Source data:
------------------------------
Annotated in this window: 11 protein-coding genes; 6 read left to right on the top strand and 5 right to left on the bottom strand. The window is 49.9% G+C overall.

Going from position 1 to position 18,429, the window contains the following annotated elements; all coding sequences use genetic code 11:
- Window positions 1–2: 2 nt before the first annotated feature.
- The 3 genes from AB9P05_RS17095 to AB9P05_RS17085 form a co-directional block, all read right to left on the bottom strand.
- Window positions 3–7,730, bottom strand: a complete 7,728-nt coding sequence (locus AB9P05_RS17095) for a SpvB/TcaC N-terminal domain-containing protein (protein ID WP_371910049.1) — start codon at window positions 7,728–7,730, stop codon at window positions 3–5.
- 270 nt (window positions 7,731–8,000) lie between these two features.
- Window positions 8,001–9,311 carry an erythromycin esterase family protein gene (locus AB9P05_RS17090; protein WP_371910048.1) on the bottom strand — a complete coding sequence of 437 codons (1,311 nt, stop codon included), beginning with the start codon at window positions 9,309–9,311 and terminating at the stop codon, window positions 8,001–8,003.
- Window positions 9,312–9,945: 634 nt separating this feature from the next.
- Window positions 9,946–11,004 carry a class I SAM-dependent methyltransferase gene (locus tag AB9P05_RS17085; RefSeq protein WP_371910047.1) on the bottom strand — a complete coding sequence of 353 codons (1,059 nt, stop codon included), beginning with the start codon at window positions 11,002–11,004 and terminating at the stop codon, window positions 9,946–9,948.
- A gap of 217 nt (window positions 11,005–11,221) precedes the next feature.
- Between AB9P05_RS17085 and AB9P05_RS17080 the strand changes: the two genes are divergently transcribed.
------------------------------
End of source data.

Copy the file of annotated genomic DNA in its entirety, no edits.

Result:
Annotated in this window: 11 protein-coding genes; 6 read left to right on the top strand and 5 right to left on the bottom strand. The window is 49.9% G+C overall.

Going from position 1 to position 18,429, the window contains the following annotated elements; all coding sequences use genetic code 11:
- Window positions 1–2: 2 nt before the first annotated feature.
- The 3 genes from AB9P05_RS17095 to AB9P05_RS17085 form a co-directional block, all read right to left on the bottom strand.
- Window positions 3–7,730, bottom strand: a complete 7,728-nt coding sequence (locus AB9P05_RS17095) for a SpvB/TcaC N-terminal domain-containing protein (protein ID WP_371910049.1) — start codon at window positions 7,728–7,730, stop codon at window positions 3–5.
- 270 nt (window positions 7,731–8,000) lie between these two features.
- Window positions 8,001–9,311 carry an erythromycin esterase family protein gene (locus AB9P05_RS17090; protein WP_371910048.1) on the bottom strand — a complete coding sequence of 437 codons (1,311 nt, stop codon included), beginning with the start codon at window positions 9,309–9,311 and terminating at the stop codon, window positions 8,001–8,003.
- Window positions 9,312–9,945: 634 nt separating this feature from the next.
- Window positions 9,946–11,004 carry a class I SAM-dependent methyltransferase gene (locus tag AB9P05_RS17085; RefSeq protein WP_371910047.1) on the bottom strand — a complete coding sequence of 353 codons (1,059 nt, stop codon included), beginning with the start codon at window positions 11,002–11,004 and terminating at the stop codon, window positions 9,946–9,948.
- A gap of 217 nt (window positions 11,005–11,221) precedes the next feature.
- Between AB9P05_RS17085 and AB9P05_RS17080 the strand changes: the two genes are divergently transcribed.